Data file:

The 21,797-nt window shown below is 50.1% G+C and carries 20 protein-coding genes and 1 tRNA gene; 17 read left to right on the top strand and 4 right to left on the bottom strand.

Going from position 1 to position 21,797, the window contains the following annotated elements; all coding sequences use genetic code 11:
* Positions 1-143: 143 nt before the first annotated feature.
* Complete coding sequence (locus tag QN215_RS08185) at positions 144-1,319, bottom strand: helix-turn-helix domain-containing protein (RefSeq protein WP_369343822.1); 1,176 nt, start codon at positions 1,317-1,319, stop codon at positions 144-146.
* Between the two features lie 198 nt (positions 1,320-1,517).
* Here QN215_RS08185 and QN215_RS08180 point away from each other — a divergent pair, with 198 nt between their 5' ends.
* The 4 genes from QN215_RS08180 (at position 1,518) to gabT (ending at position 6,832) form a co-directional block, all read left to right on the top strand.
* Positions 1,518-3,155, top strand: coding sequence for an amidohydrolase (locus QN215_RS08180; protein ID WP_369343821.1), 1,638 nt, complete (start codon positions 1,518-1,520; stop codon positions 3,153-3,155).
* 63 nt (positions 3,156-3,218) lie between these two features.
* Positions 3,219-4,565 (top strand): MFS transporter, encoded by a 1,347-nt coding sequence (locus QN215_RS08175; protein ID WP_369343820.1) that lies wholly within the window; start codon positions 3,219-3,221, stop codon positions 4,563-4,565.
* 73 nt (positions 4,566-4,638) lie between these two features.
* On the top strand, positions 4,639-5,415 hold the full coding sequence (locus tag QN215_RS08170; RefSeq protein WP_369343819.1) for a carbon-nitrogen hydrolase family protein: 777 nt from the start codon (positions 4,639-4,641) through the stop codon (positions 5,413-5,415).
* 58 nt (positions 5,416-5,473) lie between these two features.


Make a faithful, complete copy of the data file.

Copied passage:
The 21,797-nt window shown below is 50.1% G+C and carries 20 protein-coding genes and 1 tRNA gene; 17 read left to right on the top strand and 4 right to left on the bottom strand.

Going from position 1 to position 21,797, the window contains the following annotated elements; all coding sequences use genetic code 11:
* Positions 1-143: 143 nt before the first annotated feature.
* Complete coding sequence (locus tag QN215_RS08185) at positions 144-1,319, bottom strand: helix-turn-helix domain-containing protein (RefSeq protein WP_369343822.1); 1,176 nt, start codon at positions 1,317-1,319, stop codon at positions 144-146.
* Between the two features lie 198 nt (positions 1,320-1,517).
* Here QN215_RS08185 and QN215_RS08180 point away from each other — a divergent pair, with 198 nt between their 5' ends.
* The 4 genes from QN215_RS08180 (at position 1,518) to gabT (ending at position 6,832) form a co-directional block, all read left to right on the top strand.
* Positions 1,518-3,155, top strand: coding sequence for an amidohydrolase (locus QN215_RS08180; protein ID WP_369343821.1), 1,638 nt, complete (start codon positions 1,518-1,520; stop codon positions 3,153-3,155).
* 63 nt (positions 3,156-3,218) lie between these two features.
* Positions 3,219-4,565 (top strand): MFS transporter, encoded by a 1,347-nt coding sequence (locus QN215_RS08175; protein ID WP_369343820.1) that lies wholly within the window; start codon positions 3,219-3,221, stop codon positions 4,563-4,565.
* 73 nt (positions 4,566-4,638) lie between these two features.
* On the top strand, positions 4,639-5,415 hold the full coding sequence (locus tag QN215_RS08170; RefSeq protein WP_369343819.1) for a carbon-nitrogen hydrolase family protein: 777 nt from the start codon (positions 4,639-4,641) through the stop codon (positions 5,413-5,415).
* 58 nt (positions 5,416-5,473) lie between these two features.